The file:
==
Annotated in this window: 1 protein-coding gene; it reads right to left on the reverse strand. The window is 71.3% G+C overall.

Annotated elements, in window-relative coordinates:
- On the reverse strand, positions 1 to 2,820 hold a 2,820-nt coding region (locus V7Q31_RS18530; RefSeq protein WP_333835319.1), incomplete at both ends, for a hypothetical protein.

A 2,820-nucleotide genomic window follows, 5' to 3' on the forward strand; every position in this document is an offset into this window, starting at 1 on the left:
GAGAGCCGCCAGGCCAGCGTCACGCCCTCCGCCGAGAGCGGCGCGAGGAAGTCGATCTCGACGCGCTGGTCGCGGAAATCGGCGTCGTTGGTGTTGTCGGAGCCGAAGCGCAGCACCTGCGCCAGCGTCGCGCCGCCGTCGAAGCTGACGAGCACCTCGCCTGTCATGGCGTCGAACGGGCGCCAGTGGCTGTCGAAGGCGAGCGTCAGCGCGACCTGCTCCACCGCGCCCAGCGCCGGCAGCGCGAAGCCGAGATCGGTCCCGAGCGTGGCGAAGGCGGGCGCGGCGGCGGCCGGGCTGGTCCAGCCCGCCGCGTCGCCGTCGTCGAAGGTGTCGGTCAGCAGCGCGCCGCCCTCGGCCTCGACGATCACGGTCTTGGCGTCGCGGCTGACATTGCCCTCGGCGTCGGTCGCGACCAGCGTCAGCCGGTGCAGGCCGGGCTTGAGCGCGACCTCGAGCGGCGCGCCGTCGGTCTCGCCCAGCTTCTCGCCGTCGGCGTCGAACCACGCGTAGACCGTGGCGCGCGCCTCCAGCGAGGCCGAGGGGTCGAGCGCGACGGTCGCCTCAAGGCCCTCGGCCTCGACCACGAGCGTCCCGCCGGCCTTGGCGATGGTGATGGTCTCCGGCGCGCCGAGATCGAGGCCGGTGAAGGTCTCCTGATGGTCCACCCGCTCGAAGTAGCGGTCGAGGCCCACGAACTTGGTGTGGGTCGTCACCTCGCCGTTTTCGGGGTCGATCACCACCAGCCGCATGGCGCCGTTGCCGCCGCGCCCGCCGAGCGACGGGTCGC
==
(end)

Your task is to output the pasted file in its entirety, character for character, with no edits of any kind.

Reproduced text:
Annotated in this window: 1 protein-coding gene; it reads right to left on the reverse strand. The window is 71.3% G+C overall.

Annotated elements, in window-relative coordinates:
- On the reverse strand, positions 1 to 2,820 hold a 2,820-nt coding region (locus V7Q31_RS18530; RefSeq protein WP_333835319.1), incomplete at both ends, for a hypothetical protein.

A 2,820-nucleotide genomic window follows, 5' to 3' on the forward strand; every position in this document is an offset into this window, starting at 1 on the left:
GAGAGCCGCCAGGCCAGCGTCACGCCCTCCGCCGAGAGCGGCGCGAGGAAGTCGATCTCGACGCGCTGGTCGCGGAAATCGGCGTCGTTGGTGTTGTCGGAGCCGAAGCGCAGCACCTGCGCCAGCGTCGCGCCGCCGTCGAAGCTGACGAGCACCTCGCCTGTCATGGCGTCGAACGGGCGCCAGTGGCTGTCGAAGGCGAGCGTCAGCGCGACCTGCTCCACCGCGCCCAGCGCCGGCAGCGCGAAGCCGAGATCGGTCCCGAGCGTGGCGAAGGCGGGCGCGGCGGCGGCCGGGCTGGTCCAGCCCGCCGCGTCGCCGTCGTCGAAGGTGTCGGTCAGCAGCGCGCCGCCCTCGGCCTCGACGATCACGGTCTTGGCGTCGCGGCTGACATTGCCCTCGGCGTCGGTCGCGACCAGCGTCAGCCGGTGCAGGCCGGGCTTGAGCGCGACCTCGAGCGGCGCGCCGTCGGTCTCGCCCAGCTTCTCGCCGTCGGCGTCGAACCACGCGTAGACCGTGGCGCGCGCCTCCAGCGAGGCCGAGGGGTCGAGCGCGACGGTCGCCTCAAGGCCCTCGGCCTCGACCACGAGCGTCCCGCCGGCCTTGGCGATGGTGATGGTCTCCGGCGCGCCGAGATCGAGGCCGGTGAAGGTCTCCTGATGGTCCACCCGCTCGAAGTAGCGGTCGAGGCCCACGAACTTGGTGTGGGTCGTCACCTCGCCGTTTTCGGGGTCGATCACCACCAGCCGCATGGCGCCGTTGCCGCCGCGCCCGCCGAGCGACGGGTCGC